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Surveying by mail is a common occurrence. You may consider:

  • How will mailed surveys expand your possible participants? Who will be included?

  • Do you have a budget to cover the costs of printing, preparing, and mailing out surveys?

  • What response rate is realistic for your population?

  • Can the survey be included in other patient or employee mailed materials?

Surveying in clinic is also common. You may consider:

Consider the tradeoffs of when to survey and who hands out surveys.

  • Providers: While you may get higher response rates, patients may feel pressure to respond. Providers may be unwilling to add this to their workflow.

  • Front desk staff: How will surveys be distinguished from other clinic paperwork? Does the waiting room offer enough privacy? Do you have clipboards/pens?

  • Nurses: Are they willing/able to add surveys to their workload? How will surveys be collected?

  • Administrative leaders: Staff meetings can be convenient times to survey providers/staff. How can privacy be maintained and coercion avoided for those who may not want to participate?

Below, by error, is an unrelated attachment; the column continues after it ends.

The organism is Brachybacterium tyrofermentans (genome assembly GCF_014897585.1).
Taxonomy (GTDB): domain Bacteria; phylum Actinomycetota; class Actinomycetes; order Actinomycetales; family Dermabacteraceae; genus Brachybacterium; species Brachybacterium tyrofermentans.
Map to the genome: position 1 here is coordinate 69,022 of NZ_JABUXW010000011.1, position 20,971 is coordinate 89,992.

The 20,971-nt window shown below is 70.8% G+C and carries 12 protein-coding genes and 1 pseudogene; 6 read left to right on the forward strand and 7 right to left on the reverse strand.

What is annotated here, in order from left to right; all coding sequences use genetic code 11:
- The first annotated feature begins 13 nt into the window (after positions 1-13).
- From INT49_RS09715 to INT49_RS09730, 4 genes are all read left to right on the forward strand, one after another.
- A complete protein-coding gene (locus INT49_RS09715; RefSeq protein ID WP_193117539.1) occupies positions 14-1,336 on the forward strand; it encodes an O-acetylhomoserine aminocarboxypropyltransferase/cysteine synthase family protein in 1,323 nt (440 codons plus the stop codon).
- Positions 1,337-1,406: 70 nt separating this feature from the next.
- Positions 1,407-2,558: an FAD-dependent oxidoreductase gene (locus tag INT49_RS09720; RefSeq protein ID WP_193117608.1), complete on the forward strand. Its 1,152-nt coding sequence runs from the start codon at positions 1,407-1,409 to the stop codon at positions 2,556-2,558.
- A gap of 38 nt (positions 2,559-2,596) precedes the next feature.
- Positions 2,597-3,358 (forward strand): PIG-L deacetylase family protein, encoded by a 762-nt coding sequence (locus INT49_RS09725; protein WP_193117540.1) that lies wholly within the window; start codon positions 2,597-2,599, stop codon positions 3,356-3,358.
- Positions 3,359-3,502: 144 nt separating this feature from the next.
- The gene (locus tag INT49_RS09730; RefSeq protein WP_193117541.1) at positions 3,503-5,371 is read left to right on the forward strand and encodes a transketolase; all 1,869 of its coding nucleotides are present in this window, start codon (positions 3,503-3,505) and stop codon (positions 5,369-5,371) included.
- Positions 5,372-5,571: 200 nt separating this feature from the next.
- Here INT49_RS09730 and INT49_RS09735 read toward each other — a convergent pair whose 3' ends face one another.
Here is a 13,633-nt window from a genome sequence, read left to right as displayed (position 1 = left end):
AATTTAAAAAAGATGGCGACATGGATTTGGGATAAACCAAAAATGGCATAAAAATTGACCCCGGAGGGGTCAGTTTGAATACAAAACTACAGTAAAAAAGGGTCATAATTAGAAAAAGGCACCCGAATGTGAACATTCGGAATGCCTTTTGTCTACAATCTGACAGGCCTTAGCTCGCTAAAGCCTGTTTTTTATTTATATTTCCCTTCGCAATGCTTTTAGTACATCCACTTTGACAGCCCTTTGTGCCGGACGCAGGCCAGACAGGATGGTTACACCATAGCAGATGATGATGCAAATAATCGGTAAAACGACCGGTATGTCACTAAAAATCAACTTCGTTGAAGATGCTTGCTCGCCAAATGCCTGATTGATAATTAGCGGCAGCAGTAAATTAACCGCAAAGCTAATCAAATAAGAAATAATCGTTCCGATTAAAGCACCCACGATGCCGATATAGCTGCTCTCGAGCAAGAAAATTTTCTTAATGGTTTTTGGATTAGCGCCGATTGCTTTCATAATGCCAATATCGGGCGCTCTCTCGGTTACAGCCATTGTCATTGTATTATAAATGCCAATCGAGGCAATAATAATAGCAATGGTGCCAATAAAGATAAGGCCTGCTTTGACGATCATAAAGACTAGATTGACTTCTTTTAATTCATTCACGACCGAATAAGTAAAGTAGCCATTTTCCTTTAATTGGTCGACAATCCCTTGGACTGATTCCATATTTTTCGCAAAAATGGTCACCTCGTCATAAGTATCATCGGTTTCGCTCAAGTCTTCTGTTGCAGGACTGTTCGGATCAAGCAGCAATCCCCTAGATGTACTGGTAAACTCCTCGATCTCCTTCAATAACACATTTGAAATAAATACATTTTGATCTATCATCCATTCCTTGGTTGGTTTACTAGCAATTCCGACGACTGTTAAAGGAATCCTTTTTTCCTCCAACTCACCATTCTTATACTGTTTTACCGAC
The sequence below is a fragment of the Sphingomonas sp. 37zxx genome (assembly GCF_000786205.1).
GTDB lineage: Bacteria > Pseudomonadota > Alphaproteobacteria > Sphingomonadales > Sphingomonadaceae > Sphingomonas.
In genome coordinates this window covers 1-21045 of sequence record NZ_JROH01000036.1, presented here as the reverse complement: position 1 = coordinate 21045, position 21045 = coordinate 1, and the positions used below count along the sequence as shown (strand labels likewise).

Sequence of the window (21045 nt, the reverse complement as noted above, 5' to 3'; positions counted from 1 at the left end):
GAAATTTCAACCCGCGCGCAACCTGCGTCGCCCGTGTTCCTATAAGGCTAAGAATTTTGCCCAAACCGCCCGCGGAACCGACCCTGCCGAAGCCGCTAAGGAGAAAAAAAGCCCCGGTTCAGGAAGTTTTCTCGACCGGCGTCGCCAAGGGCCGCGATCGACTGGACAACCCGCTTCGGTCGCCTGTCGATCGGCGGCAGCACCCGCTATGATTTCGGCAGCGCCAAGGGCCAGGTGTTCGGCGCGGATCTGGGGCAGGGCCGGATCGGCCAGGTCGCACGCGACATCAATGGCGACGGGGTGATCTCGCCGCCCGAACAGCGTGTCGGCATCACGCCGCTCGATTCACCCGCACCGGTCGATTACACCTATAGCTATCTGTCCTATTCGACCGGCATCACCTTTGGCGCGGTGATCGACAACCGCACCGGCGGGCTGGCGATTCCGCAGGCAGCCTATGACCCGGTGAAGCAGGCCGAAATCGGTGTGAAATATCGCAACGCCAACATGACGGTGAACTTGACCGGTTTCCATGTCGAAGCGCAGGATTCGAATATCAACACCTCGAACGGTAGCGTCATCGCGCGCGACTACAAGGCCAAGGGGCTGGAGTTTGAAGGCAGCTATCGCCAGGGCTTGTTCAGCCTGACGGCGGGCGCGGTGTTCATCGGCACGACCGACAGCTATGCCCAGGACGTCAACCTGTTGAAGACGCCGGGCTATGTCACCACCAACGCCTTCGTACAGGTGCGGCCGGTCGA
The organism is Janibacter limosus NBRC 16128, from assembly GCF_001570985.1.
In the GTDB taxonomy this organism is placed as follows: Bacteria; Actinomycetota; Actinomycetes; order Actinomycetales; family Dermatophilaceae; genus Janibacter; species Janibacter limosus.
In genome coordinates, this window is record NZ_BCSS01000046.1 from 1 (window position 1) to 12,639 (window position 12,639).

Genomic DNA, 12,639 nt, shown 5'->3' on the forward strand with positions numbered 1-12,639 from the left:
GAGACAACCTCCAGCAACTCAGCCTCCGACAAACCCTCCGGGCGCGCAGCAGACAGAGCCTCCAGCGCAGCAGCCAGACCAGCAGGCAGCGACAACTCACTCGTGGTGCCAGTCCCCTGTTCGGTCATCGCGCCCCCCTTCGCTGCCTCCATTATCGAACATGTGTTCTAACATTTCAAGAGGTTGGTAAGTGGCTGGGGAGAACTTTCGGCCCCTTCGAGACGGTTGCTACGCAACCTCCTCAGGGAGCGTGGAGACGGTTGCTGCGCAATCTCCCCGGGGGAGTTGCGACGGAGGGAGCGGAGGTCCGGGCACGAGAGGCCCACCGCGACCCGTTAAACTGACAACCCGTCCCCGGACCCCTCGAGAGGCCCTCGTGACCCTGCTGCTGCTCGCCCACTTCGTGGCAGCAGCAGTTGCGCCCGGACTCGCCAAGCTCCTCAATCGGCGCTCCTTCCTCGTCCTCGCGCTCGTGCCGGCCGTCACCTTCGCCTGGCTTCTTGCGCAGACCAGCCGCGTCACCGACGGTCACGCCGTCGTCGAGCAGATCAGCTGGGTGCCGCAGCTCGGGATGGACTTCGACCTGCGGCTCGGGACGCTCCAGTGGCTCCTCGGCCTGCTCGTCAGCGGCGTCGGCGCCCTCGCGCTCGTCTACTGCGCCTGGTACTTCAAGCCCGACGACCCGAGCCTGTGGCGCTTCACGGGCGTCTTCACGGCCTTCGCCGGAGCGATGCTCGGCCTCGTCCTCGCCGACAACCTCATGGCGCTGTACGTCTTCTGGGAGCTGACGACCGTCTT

When you administer your survey can also affect who decides to participate.

  • Consider what season, day of the week, and time of day. Different patient populations may be reached depending on these options.

  • Are there other surveys the clinic, health department, researchers, etc. are conducting? Try to avoid multiple surveys at the same time in the same clinic if at all possible.

  • Is there a staff meeting when you can get many employees to take the survey at the same time? As you are surely aware, clinic staff are busy, so administering surveys during meeting times can help you avoid burdening the staff.